Isami states that the Delhi army relied on a reconnaissance unit to explore the Pandya territory. This unit included leading generals such as Bahram Kara, Katla Nihang, Mahmud Sartiha, and Abachi. Every day, one of these generals would lead the reconnaissance party to visit an area of the Pandya territory, supported by a few people who knew the local language. One day, Abachi, who was a Mongol commander, decided to join the Pandya service, and even thought of killing Kafur. He got in touch with some people who promised to take him to the Pandya king.[5] While marching towards the Pandya king's residence, his contingent came into conflict with a body of Pandya troops.[6] Abachi asked his interpreter to communicate his intent to the Pandya troops, but the Pandya contingent suddenly attacked them and the interpreter was killed by an arrow.[7] Abachi had to retreat and rejoin Malik Kafur. When Malik Kafur came to know about Abachi's activities, he had Abachi imprisoned.[6] Later, Alauddin had Abachi executed in Delhi, which prompted Mongol nobles to conspire against him, ultimately leading to the 1311 massacre of Mongols.[8]

Khusrau states that the Pandya territory was protected by a high mountain, but there were two passes on either side of the mountain. He names these passes as Tarmali and Tabar, which can be identified with Tharamangalam and Thoppur. The Delhi army marched through these passes, and then encamped on the banks of a river (probably Kaveri). Next, the invaders captured a fort, which Khusrau calls "Mardi". According to Banarsi Prasad Saksena, Khusrau uses "Mardi" as an antonym of "namardi" (Persian for "impotence"), to characterize the fort's defenders.[2] The Delhi army massacred the inhabitants of Mardi.[6]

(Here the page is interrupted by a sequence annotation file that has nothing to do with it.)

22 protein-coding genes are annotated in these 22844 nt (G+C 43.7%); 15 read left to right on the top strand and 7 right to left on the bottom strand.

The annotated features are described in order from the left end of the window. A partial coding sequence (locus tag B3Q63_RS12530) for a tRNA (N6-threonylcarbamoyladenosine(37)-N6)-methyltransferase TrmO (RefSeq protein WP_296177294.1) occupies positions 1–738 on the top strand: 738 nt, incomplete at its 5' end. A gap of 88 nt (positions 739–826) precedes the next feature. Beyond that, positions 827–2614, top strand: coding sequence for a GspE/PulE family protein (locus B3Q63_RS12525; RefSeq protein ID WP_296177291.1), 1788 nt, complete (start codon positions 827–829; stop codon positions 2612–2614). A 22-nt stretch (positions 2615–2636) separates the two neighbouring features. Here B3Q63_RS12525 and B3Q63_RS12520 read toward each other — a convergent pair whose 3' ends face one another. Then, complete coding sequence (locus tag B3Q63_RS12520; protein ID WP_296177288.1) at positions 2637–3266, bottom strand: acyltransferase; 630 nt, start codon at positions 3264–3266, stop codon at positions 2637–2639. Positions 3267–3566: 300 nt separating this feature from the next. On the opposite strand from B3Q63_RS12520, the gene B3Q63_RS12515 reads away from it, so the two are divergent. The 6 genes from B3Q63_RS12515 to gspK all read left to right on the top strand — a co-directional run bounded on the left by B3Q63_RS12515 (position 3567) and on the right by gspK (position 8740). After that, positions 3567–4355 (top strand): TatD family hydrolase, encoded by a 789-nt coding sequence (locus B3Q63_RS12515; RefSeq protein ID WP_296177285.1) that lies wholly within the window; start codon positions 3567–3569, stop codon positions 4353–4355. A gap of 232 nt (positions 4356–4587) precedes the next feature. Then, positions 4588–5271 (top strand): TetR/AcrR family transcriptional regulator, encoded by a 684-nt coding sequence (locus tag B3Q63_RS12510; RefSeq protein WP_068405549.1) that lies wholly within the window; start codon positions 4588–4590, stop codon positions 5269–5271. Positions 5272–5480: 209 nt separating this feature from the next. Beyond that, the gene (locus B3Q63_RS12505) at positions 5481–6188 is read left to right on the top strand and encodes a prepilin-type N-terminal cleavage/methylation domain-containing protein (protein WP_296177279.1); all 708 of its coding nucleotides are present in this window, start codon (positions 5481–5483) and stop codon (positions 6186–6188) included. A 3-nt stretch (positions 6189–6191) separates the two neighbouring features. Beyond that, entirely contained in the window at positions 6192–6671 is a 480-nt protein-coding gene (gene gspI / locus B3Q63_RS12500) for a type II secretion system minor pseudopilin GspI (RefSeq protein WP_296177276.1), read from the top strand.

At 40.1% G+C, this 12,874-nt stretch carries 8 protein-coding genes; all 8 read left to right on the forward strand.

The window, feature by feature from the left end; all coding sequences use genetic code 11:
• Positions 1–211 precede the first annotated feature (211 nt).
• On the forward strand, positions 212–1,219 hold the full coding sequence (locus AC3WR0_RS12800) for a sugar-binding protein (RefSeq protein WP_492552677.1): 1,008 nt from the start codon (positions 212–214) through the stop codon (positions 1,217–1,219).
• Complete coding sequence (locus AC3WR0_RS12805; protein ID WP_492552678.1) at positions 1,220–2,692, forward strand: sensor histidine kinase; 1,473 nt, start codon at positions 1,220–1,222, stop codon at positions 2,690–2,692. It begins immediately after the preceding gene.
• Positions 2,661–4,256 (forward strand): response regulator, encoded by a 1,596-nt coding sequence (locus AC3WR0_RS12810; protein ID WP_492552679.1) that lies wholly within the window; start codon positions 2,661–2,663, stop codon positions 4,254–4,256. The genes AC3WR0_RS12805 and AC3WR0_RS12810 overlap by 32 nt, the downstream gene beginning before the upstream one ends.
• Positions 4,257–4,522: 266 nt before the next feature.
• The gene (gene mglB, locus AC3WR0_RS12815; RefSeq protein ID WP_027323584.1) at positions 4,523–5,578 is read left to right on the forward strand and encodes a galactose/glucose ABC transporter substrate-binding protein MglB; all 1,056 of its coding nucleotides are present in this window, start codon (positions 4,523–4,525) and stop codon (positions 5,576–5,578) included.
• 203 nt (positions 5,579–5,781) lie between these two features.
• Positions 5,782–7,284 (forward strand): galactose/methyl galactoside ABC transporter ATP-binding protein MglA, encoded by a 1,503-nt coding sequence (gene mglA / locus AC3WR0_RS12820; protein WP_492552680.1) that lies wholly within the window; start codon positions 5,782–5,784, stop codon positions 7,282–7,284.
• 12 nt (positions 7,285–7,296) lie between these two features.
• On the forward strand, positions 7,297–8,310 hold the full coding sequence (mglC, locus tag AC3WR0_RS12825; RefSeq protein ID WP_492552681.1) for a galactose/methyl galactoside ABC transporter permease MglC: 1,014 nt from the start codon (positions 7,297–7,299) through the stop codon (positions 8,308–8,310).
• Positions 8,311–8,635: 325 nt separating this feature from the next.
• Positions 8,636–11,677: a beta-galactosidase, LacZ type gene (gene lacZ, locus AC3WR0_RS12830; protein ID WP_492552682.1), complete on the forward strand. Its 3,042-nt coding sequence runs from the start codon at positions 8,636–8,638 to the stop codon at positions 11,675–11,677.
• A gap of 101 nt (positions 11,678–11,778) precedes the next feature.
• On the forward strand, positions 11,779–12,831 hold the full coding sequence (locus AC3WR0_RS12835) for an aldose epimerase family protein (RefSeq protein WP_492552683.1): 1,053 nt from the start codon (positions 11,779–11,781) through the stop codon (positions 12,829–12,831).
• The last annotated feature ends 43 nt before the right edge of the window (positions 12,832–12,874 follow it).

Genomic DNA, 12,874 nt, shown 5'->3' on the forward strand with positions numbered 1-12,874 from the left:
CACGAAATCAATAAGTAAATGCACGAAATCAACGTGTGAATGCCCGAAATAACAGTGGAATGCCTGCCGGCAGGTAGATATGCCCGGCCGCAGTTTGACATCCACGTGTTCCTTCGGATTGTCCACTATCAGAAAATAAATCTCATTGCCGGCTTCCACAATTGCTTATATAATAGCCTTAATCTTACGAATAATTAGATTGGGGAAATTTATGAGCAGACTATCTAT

Raids[edit]

Possible locations of the places visited by Malik Kafur's army

Birdhul[edit]

Next, Malik Kafur marched to Vira Pandya's headquarters, called "Birdhul" by Amir Khusrau. This is same as "Birdaval", which is named as the capital of the Ma'bar country (the Pandya territory) in Taqwīm al-buldān (1321), a book by the Kurdish writer Abu'l-Fida. British scholar A. Burnell identified Birdhul as Virudhachalam.[6] According to Mohammad Habib and Banarsi Prasad Saksena, who transliterate the name as "Bir-Dhol" (or "Vira-Chola"), the term may be a figure of speech invented by Khusrau to refer to the capital of Vira Pandya.[4] It can be derived from the words "Bir" (Vira) and "Dhol" (drum), thus equivalent to "the drum (capital) of Vira Pandya".[2] While describing Malik Kafur's entry into the city, Khsurau states "the Bir (Vira) had fled, and the Dhol (Drum) was empty".[4]

Owing to the war between the two brothers, the Pandya forces were not in a position to offer much resistance. Vira Pandya originally planned to flee to an island, but was unable to do so for some reason. Instead, he first marched to Kabam, a city whose identity is uncertain. He collected some soldiers and wealth from Kabam, and then escaped to Kandur[4] (identified with Kannanur on the banks of the Kollidam River).[9]

At Birdhul, the Delhi army found a contingent of around 20,000 Muslim soldiers in the Pandya service. These soldiers deserted the Pandyas, and joined the Delhi army.[6] Instead of killing them for being apostates, the Delhi generals decided to spare their lives.[4]